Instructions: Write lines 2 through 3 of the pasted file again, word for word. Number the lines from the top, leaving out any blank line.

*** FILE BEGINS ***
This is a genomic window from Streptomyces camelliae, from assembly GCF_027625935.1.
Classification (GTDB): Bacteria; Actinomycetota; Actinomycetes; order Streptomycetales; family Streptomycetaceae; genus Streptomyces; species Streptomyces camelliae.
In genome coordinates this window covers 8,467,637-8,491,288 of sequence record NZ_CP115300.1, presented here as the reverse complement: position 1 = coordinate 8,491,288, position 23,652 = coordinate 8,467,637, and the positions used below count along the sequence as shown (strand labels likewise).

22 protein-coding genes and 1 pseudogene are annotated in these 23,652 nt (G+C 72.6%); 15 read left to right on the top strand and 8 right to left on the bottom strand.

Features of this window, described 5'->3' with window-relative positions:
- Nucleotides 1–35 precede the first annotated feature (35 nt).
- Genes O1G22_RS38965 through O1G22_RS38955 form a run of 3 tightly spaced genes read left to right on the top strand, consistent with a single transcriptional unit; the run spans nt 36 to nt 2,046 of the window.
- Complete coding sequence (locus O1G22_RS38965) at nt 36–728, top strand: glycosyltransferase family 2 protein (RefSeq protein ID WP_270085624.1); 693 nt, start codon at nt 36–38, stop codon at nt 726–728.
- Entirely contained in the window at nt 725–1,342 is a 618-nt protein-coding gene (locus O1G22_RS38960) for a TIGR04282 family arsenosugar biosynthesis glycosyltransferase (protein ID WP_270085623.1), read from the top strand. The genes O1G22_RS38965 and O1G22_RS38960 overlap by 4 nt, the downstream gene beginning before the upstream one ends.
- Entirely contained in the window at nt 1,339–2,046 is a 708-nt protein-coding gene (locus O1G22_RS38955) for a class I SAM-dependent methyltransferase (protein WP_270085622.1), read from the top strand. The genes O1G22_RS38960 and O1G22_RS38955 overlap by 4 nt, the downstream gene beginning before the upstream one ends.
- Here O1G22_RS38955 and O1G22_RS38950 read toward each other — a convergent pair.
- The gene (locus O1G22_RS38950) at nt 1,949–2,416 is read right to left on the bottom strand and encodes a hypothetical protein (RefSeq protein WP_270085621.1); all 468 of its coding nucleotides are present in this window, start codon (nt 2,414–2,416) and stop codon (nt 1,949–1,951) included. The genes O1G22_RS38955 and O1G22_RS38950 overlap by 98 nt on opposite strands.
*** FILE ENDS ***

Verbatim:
Classification (GTDB): Bacteria; Actinomycetota; Actinomycetes; order Streptomycetales; family Streptomycetaceae; genus Streptomyces; species Streptomyces camelliae.
In genome coordinates this window covers 8,467,637-8,491,288 of sequence record NZ_CP115300.1, presented here as the reverse complement: position 1 = coordinate 8,491,288, position 23,652 = coordinate 8,467,637, and the positions used below count along the sequence as shown (strand labels likewise).